April 09, 2009

A Look To Canada: Same-Sex Marriage and the Slippery Slope

In discussing the right and wrong ways to enact same-sex marriage I said:
If you can extract yourself from the emotions of the debate, one can easily take the justification Franck provides for same-sex marriage and substitute "their brother or sister" or "multiple partners" for "members of their own sex" and come up with the same argument for incest or polygamy.
Because they can be interchanged the argument that one necessarily leads to the other (the slippery slope) comes into play.  This argument is hardly novel.  It is typically posed in debates between conservatives and liberals when the issue of same-sex marriage is discussed.  It is generally rebutted with an emotional plea or with some assurance that the buck stops with same-sex marriage.  In looking to Canada, the slope may be as slippery as thought.  In an article titled, "We're In The Fast Lane to Polygamy" Mark Steyn writes:

What’s my line on legalized polygamy? Oh, I pretty much said it all back in 2004, in a column for Ezra Levant’s Western Standard. Headline: “It’s Closer Than They Think.”

Well, a mere half-decade down the slippery slope and here we are, with the marrying kind of Bountiful, B.C., headed for the Supreme Court of Canada. Five years ago, proponents of same-sex marriage went into full you-cannot-be-serious eye-rolling mode when naysayers warned that polygamy would be next. As I wrote in that Western Standard piece:

“Gay marriage, they assure us, is the merest amendment to traditional marriage, and once we’ve done that we’ll pull up the drawbridge.”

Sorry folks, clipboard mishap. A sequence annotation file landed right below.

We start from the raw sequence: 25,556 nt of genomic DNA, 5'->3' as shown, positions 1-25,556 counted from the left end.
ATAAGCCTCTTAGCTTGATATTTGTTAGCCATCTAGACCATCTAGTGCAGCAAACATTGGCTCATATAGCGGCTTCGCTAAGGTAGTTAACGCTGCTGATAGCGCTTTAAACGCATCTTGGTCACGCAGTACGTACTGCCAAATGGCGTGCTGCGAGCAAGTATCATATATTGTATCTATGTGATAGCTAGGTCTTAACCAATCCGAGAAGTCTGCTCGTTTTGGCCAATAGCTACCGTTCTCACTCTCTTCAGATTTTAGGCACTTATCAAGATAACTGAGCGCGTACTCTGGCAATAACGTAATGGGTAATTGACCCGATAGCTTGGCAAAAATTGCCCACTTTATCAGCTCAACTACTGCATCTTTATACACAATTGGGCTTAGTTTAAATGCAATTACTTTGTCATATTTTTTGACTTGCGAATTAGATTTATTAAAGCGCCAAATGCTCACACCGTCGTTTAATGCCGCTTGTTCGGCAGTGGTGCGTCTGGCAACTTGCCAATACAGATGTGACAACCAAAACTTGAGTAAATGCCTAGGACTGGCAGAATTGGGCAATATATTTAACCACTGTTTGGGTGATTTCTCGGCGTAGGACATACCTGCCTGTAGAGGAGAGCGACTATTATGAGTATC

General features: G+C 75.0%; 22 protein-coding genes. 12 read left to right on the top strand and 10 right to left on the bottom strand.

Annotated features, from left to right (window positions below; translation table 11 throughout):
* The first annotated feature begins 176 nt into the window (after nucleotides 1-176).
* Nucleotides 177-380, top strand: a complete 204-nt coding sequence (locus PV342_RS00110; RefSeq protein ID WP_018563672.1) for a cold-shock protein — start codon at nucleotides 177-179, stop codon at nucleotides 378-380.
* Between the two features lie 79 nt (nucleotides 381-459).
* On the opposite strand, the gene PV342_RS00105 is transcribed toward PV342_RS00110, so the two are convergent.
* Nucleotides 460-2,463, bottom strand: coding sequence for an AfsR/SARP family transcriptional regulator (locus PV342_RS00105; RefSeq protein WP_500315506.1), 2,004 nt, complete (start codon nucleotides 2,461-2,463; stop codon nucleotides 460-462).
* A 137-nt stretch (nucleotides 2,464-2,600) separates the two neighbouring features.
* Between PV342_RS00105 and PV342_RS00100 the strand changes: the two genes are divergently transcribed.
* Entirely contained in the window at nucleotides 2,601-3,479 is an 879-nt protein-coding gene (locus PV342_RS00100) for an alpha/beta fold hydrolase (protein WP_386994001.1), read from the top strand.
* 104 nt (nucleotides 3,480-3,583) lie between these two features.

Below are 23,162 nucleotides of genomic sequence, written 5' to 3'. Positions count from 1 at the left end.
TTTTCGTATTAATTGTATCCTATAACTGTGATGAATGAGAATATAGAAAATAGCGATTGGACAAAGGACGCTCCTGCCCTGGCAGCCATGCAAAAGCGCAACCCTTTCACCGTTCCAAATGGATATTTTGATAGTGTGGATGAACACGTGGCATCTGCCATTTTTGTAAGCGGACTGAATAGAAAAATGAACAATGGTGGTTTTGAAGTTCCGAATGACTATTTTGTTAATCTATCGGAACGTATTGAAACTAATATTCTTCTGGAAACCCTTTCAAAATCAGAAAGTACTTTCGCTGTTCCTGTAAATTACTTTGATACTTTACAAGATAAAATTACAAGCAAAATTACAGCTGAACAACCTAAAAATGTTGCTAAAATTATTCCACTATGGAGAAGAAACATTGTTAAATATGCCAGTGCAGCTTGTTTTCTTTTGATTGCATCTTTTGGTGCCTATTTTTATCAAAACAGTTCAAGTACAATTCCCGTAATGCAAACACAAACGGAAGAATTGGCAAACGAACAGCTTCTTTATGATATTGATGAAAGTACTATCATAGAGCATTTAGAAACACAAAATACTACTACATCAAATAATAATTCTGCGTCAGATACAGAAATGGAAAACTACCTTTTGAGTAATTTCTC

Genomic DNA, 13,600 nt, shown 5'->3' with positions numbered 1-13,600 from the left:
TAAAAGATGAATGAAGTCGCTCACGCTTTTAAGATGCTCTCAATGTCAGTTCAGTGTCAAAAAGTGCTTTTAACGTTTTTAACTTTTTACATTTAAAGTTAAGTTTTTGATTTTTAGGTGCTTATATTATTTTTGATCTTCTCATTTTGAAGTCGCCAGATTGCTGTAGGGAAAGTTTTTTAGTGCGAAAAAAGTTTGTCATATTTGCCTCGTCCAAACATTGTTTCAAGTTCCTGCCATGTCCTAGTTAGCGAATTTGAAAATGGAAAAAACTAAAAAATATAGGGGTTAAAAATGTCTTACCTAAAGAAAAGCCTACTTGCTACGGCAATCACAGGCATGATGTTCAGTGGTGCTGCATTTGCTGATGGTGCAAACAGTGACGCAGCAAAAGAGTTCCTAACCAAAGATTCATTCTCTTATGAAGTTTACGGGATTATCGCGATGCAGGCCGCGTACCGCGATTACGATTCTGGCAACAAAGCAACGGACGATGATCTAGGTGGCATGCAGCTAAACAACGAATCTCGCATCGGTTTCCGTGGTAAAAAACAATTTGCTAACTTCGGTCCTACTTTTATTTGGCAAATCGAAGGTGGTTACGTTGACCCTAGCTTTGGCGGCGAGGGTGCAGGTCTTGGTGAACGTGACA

Claire L’Heureux-Dubé, the former Supreme Court justice, remains confident the drawbridge is firmly up. “Marriage is a union of two people, period,” she said in Quebec the other day. But it used to be a union of one man and one woman, period. And, if that period got kicked down the page to accommodate a comma and a subordinate clause, why shouldn’t it get kicked again? If the sex of the participants is no longer relevant, why should the number be?

Update: I just want to add that this is the exact reason that same-sex marriage should be extended via the legislature.  The legislature can provide the necessary changes without worrying about the slippery slope.

Update II: Robert Stacy McCain sums up this dilemma and the basic dilemma of judicial activism very succinctly.

Back in the 1970s, William F. Buckley Jr. was invited to debate feminist author Germaine Greer at the Oxford Union, but found that he and Greer were unable to agree on the wording of the resolution to be debated. After a long exchange of trans-Atlantic telegrams, Buckley in exasperation cabled his final proposal: "Resolved: Give 'em an inch, they'll take a mile."

In that simple phrase, Buckley summed up a basic truth about the conservative instinct. Over and over, we find ourselves fighting what is essentially a defensive battle against the forces of organized radicalism who insist that "social justice" requires that we grant their latest demand.

We know, however, that their latest demand is never their lastdemand. Grant the radicals everything they demand today, and tomorrow they will return with new demands that they insist are urgently necessary to satisfy the requirements of social justice.

When they refer to themselves as "progressives," radicals express their own basic truth: Their method of operation is always to move steadily forward, seeking a progressive series of victories, each new gain exploited to lay the groundwork for the next advance, as the opposition progressively yields terrain. Such is the remorseless aggression of radicalism that conservatives forever find themselves contemplating the latest "progressive" demand and asking, "Is this a hill worth dying on?"

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